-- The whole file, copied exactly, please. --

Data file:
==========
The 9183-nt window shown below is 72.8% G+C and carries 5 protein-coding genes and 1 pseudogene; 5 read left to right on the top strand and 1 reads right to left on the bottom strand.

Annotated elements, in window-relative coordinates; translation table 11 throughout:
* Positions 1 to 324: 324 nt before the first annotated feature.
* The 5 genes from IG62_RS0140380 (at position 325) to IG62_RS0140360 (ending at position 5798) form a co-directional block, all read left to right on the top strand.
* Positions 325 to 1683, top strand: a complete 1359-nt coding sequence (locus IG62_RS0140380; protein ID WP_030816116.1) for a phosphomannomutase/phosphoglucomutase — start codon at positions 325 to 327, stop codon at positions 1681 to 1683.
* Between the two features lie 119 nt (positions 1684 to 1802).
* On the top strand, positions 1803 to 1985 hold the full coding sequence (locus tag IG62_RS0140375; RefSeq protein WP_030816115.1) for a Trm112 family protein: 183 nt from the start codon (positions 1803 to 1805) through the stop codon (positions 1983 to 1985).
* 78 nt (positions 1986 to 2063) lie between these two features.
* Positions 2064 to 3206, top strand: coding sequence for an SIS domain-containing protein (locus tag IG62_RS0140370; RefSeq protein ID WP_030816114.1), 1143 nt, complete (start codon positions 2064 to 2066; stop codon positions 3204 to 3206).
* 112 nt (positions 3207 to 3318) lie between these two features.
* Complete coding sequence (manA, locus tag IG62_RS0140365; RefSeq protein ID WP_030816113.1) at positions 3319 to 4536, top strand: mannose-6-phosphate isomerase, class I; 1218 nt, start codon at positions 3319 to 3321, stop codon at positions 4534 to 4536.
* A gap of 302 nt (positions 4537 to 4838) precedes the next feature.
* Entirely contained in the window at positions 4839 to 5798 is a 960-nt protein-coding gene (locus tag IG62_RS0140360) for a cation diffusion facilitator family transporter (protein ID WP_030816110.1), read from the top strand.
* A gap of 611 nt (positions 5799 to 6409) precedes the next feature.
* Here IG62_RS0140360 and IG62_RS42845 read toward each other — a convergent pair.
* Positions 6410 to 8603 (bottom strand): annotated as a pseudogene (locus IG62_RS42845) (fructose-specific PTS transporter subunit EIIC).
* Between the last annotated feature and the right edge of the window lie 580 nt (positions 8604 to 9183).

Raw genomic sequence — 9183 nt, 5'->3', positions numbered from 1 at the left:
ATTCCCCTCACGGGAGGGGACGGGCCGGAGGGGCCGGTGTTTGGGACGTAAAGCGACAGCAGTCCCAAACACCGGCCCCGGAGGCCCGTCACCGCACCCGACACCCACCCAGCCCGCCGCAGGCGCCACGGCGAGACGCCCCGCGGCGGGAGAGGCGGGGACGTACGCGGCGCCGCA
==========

The 9183-nt window shown below is 72.8% G+C and carries 5 protein-coding genes and 1 pseudogene; 5 read left to right on the top strand and 1 reads right to left on the bottom strand.

Annotated elements, in window-relative coordinates; translation table 11 throughout:
* Positions 1 to 324: 324 nt before the first annotated feature.
* The 5 genes from IG62_RS0140380 (at position 325) to IG62_RS0140360 (ending at position 5798) form a co-directional block, all read left to right on the top strand.
* Positions 325 to 1683, top strand: a complete 1359-nt coding sequence (locus IG62_RS0140380; protein ID WP_030816116.1) for a phosphomannomutase/phosphoglucomutase — start codon at positions 325 to 327, stop codon at positions 1681 to 1683.
* Between the two features lie 119 nt (positions 1684 to 1802).
* On the top strand, positions 1803 to 1985 hold the full coding sequence (locus tag IG62_RS0140375; RefSeq protein WP_030816115.1) for a Trm112 family protein: 183 nt from the start codon (positions 1803 to 1805) through the stop codon (positions 1983 to 1985).
* 78 nt (positions 1986 to 2063) lie between these two features.
* Positions 2064 to 3206, top strand: coding sequence for an SIS domain-containing protein (locus tag IG62_RS0140370; RefSeq protein ID WP_030816114.1), 1143 nt, complete (start codon positions 2064 to 2066; stop codon positions 3204 to 3206).
* 112 nt (positions 3207 to 3318) lie between these two features.
* Complete coding sequence (manA, locus tag IG62_RS0140365; RefSeq protein ID WP_030816113.1) at positions 3319 to 4536, top strand: mannose-6-phosphate isomerase, class I; 1218 nt, start codon at positions 3319 to 3321, stop codon at positions 4534 to 4536.
* A gap of 302 nt (positions 4537 to 4838) precedes the next feature.
* Entirely contained in the window at positions 4839 to 5798 is a 960-nt protein-coding gene (locus tag IG62_RS0140360) for a cation diffusion facilitator family transporter (protein ID WP_030816110.1), read from the top strand.
* A gap of 611 nt (positions 5799 to 6409) precedes the next feature.
* Here IG62_RS0140360 and IG62_RS42845 read toward each other — a convergent pair.
* Positions 6410 to 8603 (bottom strand): annotated as a pseudogene (locus IG62_RS42845) (fructose-specific PTS transporter subunit EIIC).
* Between the last annotated feature and the right edge of the window lie 580 nt (positions 8604 to 9183).

Raw genomic sequence — 9183 nt, 5'->3', positions numbered from 1 at the left:
ATTCCCCTCACGGGAGGGGACGGGCCGGAGGGGCCGGTGTTTGGGACGTAAAGCGACAGCAGTCCCAAACACCGGCCCCGGAGGCCCGTCACCGCACCCGACACCCACCCAGCCCGCCGCAGGCGCCACGGCGAGACGCCCCGCGGCGGGAGAGGCGGGGACGTACGCGGCGCCGCA